These posts generally have a fair amount of satire and sarcasm mixed in, but it’s time to talk about something a little more serious just this once. Usually, when social media causes people anxiety, it’s little things that don’t end up having much of an effect on their lives or well-being.
What we’re going to talk about today, however, isn’t really a laughing matter. Honestly, I tried to come up with an amusing way to spin it, but it just didn’t feel right.
What am I talking about? Facebook Live murders and suicides.
The problem with Facebook live is that there’s no good way to filter out violent content. It’s not like YouTube, where videos of people’s deaths can be reported and removed. With Facebook Live, shit’s going down in real time.
Most content ends up lost in the void of the internet. It’s either dumb, boring, funny but not funny enough to go viral, or cringingly confessional. But occasionally, someone commits a truly upsetting or atrocious act on Facebook Live, and streamers are subjected to witnessing it.
On Saturday, May 13th, Memphis resident Jared McLemore went live on Facebook, doused his body in kerosene, and lit himself on fire before running off-screen to a local bar to also set his ex-girlfriend, Alyssa Moore, on fire. She made it out okay. However, he later died from his injuries.
While it’s not known how many people have watched the video, news of the occurrence traveled quickly. Although Facebook has since removed it, the footage has been uploaded to other sites (but that doesn’t mean you should watch it).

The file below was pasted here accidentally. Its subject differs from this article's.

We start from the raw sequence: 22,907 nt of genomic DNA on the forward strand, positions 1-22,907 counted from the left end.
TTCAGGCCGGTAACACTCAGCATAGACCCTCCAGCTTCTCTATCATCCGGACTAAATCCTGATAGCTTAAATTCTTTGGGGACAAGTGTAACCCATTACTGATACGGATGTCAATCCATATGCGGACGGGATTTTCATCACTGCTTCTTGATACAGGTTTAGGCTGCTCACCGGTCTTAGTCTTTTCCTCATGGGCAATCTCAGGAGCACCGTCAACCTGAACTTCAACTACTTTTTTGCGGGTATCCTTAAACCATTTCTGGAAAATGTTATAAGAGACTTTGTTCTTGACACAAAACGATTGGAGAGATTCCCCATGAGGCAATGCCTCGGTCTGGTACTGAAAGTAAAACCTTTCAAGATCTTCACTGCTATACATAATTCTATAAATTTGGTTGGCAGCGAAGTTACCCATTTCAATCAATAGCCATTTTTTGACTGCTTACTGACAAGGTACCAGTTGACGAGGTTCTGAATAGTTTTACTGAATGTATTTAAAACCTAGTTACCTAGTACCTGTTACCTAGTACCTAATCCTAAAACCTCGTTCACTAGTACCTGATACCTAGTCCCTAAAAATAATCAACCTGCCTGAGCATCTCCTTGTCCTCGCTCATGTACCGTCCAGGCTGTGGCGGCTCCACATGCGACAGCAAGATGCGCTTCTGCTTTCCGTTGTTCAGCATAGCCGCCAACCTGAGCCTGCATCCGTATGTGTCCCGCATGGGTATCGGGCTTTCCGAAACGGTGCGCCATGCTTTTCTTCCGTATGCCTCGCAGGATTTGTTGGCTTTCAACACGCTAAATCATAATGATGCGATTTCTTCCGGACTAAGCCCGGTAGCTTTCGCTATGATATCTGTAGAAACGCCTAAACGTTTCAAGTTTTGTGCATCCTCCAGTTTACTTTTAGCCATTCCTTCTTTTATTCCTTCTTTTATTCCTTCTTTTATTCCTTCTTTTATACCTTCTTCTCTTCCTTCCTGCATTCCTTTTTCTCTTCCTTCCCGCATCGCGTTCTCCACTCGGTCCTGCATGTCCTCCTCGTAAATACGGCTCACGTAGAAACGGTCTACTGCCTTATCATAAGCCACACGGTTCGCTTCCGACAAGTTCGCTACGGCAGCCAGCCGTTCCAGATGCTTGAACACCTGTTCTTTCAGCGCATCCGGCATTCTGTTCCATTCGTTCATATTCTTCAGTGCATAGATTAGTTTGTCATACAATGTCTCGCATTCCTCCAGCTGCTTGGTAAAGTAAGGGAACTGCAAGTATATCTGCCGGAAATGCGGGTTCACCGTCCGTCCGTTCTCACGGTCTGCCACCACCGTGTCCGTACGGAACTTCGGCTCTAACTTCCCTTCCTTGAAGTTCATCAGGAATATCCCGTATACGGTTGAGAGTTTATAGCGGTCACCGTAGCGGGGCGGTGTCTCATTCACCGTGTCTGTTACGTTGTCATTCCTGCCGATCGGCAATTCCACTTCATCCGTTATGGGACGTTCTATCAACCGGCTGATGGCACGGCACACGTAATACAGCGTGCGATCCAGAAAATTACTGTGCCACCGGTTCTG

I’m not a therapist, so I can’t make recommendations on the best route to take if you witness a Facebook Live murder or suicide. All I can say is this: do what’s best for your mental health. If you think it will help to talk to someone, do it – especially if you know the person who died on Facebook Live. If you want to make a donation to a victim or their family, go ahead. If you want to volunteer for a suicide prevention program, you should.
Thankfully, people do come together when horrible situations like this happen. Friends of Moore, an independent musician who McLemore had stalked and attempted to murder once before, have set up a GoFundMe campaign to help pay for her damaged equipment and trauma therapy has raised over $27,000.
Back in April, after Cleveland resident Steve Stephens live streamed his murder of Robert Godwin, people from all over the world came together and donated to his funeral fund. McDonald’s employees even bravely stalled Stephens to give the police some time to catch him.
Mark Zuckerberg has also announced that Facebook is hiring 3,000 new employees so that they’d be better prepared to take down disturbing content.
Because of its format, Facebook Live tends to have a negative effect on our anxieties, and Zuckerberg and Co. really need to handle these situations better. Until that happens, make sure you take care of yourself.
This post was created with the help of Grammarly.
Photo Image by HowToStartABlogOnline.net